Traditional antipsychotics, suchas haloperidol, are used to treat agitationand aggressive behaviors. Theyare effective and have a rapid onset ofaction; several are available in bothoral and parenteral forms. However,they may be overly sedating and cancause extrapyramidal side effects(muscle stiffness, restlessness, andParkinson-like symptoms). Short-actingbenzodiazepines (eg, lorazepam)are an alternative but they may causeexcessive sedation and an increasedrisk of falls. Their use sometimes resultsin a paradoxical increase insymptoms, possibly because of the effectsof disinhibition.Atypical antipsychotics - includingrisperidone, quetiapine, olanzapine,ziprasidone and aripiprazole - are a safer option because the risk ofextrapyramidal side effects is muchlower.


Each of these medicationshas a unique pharmacodynamic andpharmacokinetic profile.


As a result,they are variably effective for positivepsychotic symptoms (hallucinations,delusions, disorganized thinking,agitation); negative symptoms (socialwithdrawal, lack of affect, cognitiveimpairment); mood; and anxiety.Their sedative effects and adverseevents profiles vary as well.Two studies found that low-doserisperidone was effective for the treatmentof aggression, agitation, andpsychosis in dementia.


One of thestudies reported an increased incidenceof cerebrovascular accidents inthe risperidone-treated patients; however,these patients had significantrisk factors for stroke.


Elevated levelsof blood glucose and lipids havebeen associated with olanzapine.If the behaviors do not constitutean emergency and nonpharmacologicinterventions remain unsuccessful,several other classes of medicationcan be considered. Theseinclude the cholinesterase inhibitors, antidepressants, anticonvulsants, andmemantine.A recent review found that theeffects of cholinesterase inhibitors onbehavioral symptoms were variable.


However, because these agents mayslow further cognitive decline and thesubsequent increase in symptoms,and may modulate behavioral symptomsas well, their use is stronglyrecommended.In depressed patients, an antidepressantat therapeutic doses relievesdepression as well as agitatedor psychotic behaviors. The tricyclicantidepressants, such as amitriptyline,are best avoided because theymay cause anticholinergic side effects,orthostatic hypotension, andcardiac arrhythmia. Selective serotoninreuptake inhibitors are a goodoption.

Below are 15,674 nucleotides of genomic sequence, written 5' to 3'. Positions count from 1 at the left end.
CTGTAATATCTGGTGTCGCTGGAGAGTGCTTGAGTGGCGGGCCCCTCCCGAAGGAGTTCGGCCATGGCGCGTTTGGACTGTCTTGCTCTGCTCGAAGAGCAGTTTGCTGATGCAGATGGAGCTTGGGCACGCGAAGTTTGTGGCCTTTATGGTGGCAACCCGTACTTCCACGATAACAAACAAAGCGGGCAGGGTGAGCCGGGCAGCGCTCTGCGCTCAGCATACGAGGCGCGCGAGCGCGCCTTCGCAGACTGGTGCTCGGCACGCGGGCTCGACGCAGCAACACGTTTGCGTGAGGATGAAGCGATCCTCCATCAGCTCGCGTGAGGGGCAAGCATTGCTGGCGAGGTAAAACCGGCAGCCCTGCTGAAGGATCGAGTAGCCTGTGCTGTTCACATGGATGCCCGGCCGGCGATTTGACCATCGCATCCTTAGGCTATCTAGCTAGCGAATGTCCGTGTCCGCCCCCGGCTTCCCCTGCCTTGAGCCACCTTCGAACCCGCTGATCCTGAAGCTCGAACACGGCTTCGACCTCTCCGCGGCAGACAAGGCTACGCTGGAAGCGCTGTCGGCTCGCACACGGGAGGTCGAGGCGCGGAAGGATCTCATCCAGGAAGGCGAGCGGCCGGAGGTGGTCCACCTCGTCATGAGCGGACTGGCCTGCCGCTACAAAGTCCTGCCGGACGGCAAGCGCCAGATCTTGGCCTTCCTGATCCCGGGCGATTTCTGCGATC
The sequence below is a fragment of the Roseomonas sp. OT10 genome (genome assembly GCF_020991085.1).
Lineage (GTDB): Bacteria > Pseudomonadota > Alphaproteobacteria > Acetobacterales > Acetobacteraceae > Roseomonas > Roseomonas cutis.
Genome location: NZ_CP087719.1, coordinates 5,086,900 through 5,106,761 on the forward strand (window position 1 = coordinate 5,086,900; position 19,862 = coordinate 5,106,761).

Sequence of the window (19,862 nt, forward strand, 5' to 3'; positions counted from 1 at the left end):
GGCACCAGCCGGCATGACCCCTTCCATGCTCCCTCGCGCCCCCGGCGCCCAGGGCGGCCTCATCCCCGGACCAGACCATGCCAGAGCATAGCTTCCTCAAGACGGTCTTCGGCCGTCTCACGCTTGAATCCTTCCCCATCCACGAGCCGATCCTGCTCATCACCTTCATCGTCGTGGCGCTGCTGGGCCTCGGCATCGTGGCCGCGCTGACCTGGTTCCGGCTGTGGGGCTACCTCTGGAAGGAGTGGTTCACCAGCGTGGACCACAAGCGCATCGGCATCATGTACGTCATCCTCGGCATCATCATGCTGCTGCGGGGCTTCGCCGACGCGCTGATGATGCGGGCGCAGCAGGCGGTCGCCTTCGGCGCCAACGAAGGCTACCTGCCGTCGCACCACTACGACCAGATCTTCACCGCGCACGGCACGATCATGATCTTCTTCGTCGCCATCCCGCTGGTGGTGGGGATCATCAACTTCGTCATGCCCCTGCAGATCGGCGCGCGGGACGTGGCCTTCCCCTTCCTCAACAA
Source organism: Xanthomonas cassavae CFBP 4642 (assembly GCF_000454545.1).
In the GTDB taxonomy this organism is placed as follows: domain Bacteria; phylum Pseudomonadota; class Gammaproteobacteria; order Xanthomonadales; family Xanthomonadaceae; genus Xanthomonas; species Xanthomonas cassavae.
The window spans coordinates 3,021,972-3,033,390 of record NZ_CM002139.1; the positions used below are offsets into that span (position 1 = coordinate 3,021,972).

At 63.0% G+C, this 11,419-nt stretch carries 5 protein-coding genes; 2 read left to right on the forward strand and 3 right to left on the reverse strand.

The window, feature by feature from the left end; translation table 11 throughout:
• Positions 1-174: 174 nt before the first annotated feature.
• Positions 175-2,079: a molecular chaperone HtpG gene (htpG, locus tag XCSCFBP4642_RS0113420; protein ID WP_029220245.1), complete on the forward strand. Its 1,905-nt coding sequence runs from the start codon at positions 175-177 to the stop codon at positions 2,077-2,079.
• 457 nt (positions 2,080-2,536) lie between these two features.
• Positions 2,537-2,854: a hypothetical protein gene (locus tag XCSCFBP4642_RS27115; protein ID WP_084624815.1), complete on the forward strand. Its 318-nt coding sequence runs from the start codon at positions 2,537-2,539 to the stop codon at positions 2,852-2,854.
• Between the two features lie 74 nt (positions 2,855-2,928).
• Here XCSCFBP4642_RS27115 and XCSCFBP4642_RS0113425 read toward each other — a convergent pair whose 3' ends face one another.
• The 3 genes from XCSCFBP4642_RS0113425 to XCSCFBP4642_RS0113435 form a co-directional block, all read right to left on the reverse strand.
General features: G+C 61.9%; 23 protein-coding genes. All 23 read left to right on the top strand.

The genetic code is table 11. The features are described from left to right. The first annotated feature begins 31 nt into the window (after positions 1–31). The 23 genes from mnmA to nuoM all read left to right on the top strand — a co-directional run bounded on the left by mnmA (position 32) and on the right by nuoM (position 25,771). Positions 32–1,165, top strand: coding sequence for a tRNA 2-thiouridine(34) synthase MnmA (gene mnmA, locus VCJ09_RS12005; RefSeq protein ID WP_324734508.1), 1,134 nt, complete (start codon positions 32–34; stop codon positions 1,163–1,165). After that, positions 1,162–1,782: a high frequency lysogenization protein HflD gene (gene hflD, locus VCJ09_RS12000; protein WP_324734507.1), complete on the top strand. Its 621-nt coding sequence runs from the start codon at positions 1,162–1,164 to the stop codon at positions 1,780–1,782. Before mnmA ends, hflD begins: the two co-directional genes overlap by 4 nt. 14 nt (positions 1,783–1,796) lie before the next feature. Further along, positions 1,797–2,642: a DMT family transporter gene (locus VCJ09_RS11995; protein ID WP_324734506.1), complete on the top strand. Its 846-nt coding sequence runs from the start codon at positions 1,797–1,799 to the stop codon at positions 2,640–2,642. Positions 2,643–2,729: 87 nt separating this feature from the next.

In spite of the potential fordrug-drug interactions with theseagents, most are effective and welltolerated in older patients.Anticonvulsants have been usedto treat impulse control, mood instability,agitation, and aggression. In anopen-label extension of a double-blindtrial, divalproex sodium was found todecrease agitation scores of patientswith dementia.


Further study is ongoing.Other anticonvulsants, such ascarbamazepine, lamotrigine, gabapentin,and tiagabine, have been used toreduce behavioral symptoms.Memantine, a recently approvedN-methyl-D-aspartate receptor antagonist,can help slow the progression ofdementia; it may have an indirect benefiton behavior.


The combination ofa cholinesterase inhibitor and memantineappears to work synergistically toimprove cognition and reduce behavioralsymptoms.



Although the family wished tohave the patient return home, it wasrecommended that he be transferredto an extended-care facility, at leastfor a period of convalescence. Unfortunately, the facility was unable to obtainziprasidone. Without the medicationand with the stress of the newenvironment, his agitation and aggressionincreased.The patient was subsequentlyreadmitted to the hospital. Duringthis rehospitalization, the family reportedthat the patient had been unableto tolerate donepezil because ofGI side effects. This agent was discontinued,and memantine, 5 mg/d,was started. Ziprasidone was reinstituted;the patient quickly improved,and he was discharged to a differentextended-care facility that was betterable to care for patients with behavioralsymptoms related to dementia.Three months after discharge,the patient is doing well at this facility.His care was assumed by thefacility psychiatrist, who discontinuedthe memantine and initiated hydroxyzine.The patient continues to takeziprasidone.